Polio One Dose; Coronavirus Probably Annual:
Pfizer CEO says third COVID-19 vaccine booster dose 'likely' needed
The need for a third dose of the Pfizer vaccine between six and 12 months after a person is fully vaccinated will "likely" be needed, the CEO of Pfizer said in comments released Thursday.
"A likely scenario is that there will be likely a need for a third dose, somewhere between six and 12 months and then from there, there will be an annual revaccination," Pfizer CEO Albert Bourla told CNBC's Bertha Coobs on "CVS Health Live." Bourla said the third dose would be necessary to combat coronavirus variants.
"It is extremely important to suppress the pool of people that can be susceptible to the virus," Bourla explained. "The fact that there are people that are protected, this is what creates the new variants." Bourla added some diseases, like polio, only require one vaccine dose whereas the flu requires a shot every year.
"The COVID virus looks more like the influenza virus, than the polio virus. The duration of immunity was unknown until yesterday," Bourla said in the interview recorded on April 1. Bourla was referring to data released earlier this month suggesting the Pfizer and BioNTech COVID-19 vaccine is 91% effective for up to at least six months after getting a second dose.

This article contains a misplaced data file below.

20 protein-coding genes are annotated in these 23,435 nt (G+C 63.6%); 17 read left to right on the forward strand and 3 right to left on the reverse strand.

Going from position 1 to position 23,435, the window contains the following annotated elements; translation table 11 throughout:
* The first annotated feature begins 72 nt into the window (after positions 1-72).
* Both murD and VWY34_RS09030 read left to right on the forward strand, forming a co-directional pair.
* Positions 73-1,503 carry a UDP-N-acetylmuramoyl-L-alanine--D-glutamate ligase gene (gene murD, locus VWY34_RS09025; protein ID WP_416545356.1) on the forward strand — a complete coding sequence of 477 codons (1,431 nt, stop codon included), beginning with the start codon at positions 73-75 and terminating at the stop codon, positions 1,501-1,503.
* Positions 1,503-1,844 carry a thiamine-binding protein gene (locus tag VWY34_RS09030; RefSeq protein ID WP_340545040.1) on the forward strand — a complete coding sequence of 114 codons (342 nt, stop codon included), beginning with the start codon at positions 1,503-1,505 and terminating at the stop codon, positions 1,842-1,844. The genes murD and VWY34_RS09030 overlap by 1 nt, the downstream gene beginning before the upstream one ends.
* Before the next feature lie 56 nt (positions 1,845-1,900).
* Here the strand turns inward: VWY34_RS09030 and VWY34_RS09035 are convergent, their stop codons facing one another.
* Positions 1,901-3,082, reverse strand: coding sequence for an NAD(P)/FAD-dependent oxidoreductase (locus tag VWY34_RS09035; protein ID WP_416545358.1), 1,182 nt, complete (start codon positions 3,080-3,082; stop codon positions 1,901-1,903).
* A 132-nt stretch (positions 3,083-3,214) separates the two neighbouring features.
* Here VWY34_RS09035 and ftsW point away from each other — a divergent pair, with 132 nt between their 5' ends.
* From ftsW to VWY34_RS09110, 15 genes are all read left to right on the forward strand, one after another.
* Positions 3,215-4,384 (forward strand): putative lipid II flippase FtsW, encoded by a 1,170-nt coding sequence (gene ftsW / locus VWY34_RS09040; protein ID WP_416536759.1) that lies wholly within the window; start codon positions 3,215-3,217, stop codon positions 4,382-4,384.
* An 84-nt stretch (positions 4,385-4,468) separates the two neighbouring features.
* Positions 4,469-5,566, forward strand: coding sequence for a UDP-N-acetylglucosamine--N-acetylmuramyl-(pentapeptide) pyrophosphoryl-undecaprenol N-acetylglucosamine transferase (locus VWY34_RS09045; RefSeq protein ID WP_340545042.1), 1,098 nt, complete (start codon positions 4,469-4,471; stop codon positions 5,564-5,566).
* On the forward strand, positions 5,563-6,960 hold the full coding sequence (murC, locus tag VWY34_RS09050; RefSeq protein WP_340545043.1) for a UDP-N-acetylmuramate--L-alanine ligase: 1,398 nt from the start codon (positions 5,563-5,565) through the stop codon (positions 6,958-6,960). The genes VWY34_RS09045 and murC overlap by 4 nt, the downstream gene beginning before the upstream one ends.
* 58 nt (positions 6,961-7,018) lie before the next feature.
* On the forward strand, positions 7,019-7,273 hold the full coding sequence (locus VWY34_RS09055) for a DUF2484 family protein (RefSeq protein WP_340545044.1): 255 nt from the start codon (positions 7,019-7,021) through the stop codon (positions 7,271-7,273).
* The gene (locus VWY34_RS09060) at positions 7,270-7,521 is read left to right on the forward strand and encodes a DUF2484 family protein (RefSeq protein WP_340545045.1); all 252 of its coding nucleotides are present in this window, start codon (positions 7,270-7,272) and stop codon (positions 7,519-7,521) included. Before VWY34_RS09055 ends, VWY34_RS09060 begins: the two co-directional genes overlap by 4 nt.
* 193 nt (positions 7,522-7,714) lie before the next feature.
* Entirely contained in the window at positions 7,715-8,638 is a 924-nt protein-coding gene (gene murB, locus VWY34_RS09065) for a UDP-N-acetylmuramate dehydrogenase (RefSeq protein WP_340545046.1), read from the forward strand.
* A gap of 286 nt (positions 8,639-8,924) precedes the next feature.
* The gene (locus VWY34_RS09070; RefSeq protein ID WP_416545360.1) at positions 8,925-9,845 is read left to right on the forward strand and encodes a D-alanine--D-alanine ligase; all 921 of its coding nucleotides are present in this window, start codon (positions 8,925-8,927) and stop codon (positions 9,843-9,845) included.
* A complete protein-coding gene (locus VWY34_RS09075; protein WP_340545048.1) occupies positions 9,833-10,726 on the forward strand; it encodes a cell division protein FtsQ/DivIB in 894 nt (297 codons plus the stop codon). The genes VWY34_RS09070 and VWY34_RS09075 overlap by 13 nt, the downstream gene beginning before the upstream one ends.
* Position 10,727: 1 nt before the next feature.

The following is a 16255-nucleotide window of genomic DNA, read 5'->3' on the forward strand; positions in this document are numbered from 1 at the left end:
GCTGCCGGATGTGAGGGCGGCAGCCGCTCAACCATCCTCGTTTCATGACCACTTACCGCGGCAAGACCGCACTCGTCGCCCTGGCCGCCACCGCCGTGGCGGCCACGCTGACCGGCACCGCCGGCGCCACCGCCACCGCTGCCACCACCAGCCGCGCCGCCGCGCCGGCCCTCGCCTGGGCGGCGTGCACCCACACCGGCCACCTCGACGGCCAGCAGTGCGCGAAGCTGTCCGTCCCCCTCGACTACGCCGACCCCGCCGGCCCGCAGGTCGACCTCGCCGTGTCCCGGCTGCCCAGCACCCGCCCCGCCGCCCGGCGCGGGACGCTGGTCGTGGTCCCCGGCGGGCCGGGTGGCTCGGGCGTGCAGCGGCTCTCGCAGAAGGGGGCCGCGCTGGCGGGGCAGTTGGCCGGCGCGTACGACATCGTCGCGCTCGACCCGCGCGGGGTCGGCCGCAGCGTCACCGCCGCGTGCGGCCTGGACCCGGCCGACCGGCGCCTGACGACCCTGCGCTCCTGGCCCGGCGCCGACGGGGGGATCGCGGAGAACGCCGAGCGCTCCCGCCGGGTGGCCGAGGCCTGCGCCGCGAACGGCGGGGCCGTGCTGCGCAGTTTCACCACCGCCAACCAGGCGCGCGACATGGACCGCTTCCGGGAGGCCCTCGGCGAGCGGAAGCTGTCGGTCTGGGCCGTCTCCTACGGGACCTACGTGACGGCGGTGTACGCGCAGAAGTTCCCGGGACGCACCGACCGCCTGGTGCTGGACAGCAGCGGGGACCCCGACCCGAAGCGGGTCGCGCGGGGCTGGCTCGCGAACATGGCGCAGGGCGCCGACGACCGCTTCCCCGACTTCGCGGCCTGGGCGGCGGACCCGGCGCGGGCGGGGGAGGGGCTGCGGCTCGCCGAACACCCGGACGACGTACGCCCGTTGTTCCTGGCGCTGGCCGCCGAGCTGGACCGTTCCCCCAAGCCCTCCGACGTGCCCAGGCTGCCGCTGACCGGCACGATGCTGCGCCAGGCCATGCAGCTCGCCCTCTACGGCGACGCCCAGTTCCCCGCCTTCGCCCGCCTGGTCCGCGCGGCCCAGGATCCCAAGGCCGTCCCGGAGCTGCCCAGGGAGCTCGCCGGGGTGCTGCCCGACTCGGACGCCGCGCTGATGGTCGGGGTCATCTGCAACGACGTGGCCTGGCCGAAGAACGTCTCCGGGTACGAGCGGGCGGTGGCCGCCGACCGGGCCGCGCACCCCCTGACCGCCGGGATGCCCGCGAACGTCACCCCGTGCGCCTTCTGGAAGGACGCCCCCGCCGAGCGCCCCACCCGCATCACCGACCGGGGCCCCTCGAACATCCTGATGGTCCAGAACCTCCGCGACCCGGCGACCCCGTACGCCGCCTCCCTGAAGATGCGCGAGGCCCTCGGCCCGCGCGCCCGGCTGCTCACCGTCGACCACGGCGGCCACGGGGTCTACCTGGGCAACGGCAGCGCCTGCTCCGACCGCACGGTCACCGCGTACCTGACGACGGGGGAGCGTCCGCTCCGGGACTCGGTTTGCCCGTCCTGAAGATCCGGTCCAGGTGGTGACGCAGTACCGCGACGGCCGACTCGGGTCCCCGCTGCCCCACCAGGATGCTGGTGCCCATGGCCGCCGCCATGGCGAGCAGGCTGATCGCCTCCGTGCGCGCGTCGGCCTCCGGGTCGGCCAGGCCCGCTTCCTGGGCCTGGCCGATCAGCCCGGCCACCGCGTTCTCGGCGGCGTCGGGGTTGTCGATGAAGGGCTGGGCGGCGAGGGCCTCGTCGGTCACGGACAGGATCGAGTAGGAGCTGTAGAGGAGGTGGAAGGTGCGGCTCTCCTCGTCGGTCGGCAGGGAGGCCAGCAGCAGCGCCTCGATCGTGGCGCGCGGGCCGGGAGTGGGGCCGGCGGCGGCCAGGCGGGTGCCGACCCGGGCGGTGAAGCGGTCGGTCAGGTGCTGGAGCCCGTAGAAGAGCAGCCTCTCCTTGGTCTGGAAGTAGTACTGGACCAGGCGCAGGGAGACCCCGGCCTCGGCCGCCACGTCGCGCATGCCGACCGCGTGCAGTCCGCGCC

Pfizer said at the time the data confirmed that the mRNA vaccine is 95.3% effective against severe COVID-19 as defined by the FDA and 100% effective against what the U.S. Centers for Disease Control and Prevention defines as severe disease. The company said 12,000 participants have followed up after their second dose to assure that the vaccine is effective for up to six months.
The study also found that the vaccine was 100% effective against the variant that was first discovered in South Africa. However, that study into the B1.351 variant only involved 800 participants. Pfizer and BioNTech previously announced back in February that it would begin studying a third dose of the COVID-19 vaccine in an effort to protect people against emerging variants.
Other studies have also shown the effectiveness of the vaccines. A study from the CDC at the end of March said both the Pfizer and Moderna shots were highly effective at 90% after two doses.